Literary genius, celebrated visionary, paranoid outcast: writer Philip K. Dick lived a life of ever-shifting realities straight from the pages of his mind-bending sci-fi stories. Dick's iconoclastic work fuels blockbuster films like Minority Report and Blade Runner, and inspires ground breaking research in physics, robotics—even law enforcement.
Throughout the 1950s and 1960s, Dick pioneers the concept of virtual reality in his fiction. From this analog era, Philip K. Dick dreams into being a digital future — now realized in everything from motion-sensing video games, to the revolutionary simulated environments of UC San Diego's fully immersive StarCAVE.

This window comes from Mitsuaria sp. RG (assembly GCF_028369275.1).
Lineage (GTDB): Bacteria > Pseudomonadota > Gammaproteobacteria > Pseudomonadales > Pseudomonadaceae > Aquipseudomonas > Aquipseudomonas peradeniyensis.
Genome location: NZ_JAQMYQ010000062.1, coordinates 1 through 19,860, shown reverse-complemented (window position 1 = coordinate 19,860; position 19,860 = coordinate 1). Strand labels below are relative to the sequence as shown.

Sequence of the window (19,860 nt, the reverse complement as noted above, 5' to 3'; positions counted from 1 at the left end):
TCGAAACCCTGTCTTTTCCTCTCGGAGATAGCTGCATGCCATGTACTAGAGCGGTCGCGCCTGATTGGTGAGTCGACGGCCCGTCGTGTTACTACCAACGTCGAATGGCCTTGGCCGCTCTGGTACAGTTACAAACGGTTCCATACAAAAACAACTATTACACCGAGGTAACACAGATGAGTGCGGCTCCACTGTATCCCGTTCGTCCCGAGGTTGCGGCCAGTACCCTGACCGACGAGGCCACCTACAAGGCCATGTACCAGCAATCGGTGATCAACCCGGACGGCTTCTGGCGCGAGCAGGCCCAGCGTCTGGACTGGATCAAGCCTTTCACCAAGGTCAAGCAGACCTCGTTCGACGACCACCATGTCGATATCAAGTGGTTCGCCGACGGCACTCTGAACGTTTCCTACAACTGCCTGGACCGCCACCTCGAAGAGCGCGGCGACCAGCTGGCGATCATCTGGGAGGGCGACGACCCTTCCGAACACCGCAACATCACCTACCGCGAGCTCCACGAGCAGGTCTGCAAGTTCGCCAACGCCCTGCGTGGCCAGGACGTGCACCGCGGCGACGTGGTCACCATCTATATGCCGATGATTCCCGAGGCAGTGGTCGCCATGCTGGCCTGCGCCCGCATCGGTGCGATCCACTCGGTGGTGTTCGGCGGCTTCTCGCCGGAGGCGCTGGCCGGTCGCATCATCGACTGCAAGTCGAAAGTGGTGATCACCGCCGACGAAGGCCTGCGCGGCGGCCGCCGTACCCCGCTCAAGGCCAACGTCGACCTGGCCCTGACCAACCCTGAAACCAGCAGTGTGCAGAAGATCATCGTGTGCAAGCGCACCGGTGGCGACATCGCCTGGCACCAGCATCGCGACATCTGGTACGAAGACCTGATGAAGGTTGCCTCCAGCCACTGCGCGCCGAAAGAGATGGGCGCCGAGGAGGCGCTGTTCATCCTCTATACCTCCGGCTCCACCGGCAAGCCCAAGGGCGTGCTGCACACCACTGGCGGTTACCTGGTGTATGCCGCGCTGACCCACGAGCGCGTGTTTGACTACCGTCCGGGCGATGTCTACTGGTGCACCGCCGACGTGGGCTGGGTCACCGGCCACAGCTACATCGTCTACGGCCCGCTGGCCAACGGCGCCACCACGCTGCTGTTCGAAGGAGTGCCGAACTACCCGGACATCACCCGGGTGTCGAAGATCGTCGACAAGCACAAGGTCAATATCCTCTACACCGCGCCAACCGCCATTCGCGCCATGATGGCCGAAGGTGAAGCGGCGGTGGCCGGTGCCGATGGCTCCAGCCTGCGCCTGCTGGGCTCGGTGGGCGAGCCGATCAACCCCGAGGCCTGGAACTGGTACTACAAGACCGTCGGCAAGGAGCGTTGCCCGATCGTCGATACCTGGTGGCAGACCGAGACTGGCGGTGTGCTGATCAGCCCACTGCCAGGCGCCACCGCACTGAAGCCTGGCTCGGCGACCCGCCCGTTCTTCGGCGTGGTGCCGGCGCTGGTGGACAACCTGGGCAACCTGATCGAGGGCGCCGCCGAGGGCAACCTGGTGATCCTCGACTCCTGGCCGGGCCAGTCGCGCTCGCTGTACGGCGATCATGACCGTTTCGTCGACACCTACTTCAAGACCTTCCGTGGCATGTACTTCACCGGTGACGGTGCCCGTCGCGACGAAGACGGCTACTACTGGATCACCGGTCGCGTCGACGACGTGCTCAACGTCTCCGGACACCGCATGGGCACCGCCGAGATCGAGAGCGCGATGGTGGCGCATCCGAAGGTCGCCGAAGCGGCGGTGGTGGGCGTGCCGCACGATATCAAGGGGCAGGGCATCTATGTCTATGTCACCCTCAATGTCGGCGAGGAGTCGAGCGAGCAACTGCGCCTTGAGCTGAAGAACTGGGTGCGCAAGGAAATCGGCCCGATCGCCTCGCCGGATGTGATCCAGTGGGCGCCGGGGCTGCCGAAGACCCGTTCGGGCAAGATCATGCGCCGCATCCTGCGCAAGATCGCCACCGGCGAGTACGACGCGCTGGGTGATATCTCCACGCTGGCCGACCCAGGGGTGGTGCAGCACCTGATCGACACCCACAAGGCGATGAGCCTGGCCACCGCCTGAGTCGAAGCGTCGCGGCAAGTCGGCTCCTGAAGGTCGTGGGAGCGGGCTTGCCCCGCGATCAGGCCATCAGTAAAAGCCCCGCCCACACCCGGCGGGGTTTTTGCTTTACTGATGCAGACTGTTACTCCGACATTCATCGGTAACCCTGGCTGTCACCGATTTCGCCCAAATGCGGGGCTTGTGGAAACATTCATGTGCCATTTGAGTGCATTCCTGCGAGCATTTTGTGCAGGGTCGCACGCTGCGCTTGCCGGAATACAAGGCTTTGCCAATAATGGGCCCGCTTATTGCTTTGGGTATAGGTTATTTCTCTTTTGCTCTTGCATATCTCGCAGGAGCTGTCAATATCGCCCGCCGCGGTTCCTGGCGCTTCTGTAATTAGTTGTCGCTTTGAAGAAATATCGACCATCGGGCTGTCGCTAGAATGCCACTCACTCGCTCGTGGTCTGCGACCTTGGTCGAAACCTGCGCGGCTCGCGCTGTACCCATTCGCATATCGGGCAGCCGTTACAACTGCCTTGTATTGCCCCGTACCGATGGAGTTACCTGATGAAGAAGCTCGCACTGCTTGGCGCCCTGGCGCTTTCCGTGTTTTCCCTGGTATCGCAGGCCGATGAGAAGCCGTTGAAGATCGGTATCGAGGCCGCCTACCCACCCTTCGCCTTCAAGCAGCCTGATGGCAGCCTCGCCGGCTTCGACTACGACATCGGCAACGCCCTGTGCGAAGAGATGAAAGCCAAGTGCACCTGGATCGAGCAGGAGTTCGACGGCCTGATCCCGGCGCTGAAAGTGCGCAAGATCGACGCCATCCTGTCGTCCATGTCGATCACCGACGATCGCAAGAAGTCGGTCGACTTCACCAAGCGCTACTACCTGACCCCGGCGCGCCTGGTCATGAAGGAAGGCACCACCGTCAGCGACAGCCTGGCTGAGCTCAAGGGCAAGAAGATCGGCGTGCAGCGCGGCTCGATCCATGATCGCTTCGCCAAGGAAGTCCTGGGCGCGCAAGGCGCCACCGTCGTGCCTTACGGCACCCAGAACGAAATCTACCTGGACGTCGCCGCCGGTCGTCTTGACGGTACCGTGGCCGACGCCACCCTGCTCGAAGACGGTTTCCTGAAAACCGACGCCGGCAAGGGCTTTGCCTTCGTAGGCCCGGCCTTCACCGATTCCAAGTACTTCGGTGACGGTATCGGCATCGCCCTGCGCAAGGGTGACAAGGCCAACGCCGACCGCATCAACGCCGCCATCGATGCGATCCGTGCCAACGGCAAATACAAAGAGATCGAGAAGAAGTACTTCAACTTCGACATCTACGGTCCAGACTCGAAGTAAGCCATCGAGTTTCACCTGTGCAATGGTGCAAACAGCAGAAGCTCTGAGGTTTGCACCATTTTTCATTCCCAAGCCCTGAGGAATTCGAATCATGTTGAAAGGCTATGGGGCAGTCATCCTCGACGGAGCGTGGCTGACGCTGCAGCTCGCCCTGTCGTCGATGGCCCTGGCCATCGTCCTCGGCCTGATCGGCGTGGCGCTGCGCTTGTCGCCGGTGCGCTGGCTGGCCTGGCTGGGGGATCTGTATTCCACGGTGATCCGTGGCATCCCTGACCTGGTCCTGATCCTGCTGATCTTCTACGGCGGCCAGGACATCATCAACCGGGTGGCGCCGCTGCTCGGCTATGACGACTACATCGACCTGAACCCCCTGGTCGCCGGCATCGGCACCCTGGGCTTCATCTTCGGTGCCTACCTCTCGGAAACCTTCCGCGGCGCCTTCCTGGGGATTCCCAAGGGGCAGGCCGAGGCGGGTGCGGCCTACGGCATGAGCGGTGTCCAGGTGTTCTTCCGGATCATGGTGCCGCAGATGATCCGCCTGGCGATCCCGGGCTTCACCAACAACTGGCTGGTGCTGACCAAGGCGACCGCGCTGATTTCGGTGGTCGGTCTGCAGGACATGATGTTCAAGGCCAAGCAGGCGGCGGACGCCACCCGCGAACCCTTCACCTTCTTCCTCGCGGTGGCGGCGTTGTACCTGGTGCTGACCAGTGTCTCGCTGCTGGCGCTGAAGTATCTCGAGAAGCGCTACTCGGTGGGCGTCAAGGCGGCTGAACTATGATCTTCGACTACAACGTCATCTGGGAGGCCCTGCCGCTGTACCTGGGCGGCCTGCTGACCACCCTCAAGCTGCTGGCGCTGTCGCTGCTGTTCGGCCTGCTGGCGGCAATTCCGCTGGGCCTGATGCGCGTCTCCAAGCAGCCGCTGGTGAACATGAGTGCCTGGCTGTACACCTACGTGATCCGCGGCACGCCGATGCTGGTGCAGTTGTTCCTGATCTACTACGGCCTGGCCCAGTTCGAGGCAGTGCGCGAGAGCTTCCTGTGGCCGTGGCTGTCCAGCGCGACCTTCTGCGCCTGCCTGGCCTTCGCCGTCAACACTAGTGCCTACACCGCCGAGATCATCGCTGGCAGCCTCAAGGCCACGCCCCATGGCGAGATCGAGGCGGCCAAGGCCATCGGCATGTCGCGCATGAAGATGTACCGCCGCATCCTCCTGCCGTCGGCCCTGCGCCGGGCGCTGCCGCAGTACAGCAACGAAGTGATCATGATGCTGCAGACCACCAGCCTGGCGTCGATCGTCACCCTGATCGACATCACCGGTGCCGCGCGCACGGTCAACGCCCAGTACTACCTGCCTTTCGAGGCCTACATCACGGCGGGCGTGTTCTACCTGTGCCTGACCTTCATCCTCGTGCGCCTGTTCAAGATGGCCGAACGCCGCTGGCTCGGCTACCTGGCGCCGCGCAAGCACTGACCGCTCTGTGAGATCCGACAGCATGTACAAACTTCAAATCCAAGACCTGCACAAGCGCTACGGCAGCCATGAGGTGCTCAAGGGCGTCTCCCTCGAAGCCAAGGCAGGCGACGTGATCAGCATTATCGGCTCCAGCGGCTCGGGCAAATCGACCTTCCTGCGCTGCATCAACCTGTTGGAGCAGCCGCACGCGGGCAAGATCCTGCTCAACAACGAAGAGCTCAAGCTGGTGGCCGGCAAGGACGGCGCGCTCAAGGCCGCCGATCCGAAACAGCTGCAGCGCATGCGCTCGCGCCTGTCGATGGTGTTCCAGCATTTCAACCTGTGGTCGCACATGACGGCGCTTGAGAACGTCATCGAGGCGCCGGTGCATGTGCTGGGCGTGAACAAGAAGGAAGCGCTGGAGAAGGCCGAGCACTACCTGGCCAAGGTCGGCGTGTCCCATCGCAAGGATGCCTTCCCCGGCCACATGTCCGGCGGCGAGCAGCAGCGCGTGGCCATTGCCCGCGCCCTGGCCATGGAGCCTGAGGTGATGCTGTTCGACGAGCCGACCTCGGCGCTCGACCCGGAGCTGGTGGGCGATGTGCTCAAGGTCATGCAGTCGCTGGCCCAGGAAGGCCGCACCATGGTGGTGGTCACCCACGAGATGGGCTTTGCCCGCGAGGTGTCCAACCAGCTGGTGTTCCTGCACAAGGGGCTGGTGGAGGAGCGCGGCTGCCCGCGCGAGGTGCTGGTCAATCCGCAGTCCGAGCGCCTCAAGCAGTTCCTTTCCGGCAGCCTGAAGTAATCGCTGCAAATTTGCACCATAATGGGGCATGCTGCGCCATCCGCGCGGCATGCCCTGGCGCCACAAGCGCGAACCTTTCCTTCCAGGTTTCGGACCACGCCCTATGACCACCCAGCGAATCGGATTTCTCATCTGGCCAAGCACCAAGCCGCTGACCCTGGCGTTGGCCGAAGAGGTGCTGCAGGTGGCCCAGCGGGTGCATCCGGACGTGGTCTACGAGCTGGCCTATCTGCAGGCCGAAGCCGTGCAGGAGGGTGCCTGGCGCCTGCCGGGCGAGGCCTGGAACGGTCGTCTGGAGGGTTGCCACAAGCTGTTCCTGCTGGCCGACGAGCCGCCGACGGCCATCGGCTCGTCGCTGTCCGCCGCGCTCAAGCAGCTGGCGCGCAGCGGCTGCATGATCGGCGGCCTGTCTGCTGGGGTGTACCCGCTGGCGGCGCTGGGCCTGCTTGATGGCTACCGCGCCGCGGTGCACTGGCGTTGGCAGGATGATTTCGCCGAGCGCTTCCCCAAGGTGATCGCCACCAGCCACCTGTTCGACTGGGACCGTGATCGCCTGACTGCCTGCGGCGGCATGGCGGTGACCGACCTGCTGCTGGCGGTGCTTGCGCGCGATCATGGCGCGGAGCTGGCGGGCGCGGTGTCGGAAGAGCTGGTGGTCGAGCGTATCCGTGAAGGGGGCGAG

In the 1956 thriller The Minority Report, Dick envisions a reality where pre-crime police can peer into the future to stop crimes before they occur. Fifty years later, American police departments unveil the bleeding edge in real-world precognitive crime prevention technology.
Dick's landmark 1968 novel, Do Androids Dream of Electric Sheep — known to a generation of moviegoers as Blade Runner — posits a blurring of the line between man and machine. According to robot-engineers, we are now on the cusp of just such a world.
The brilliant author's work continues to resound with an always-expanding audience. Through a lifetime of surreal experience, Philip K. Dick confronts readers with a deceptively simple question: What is reality?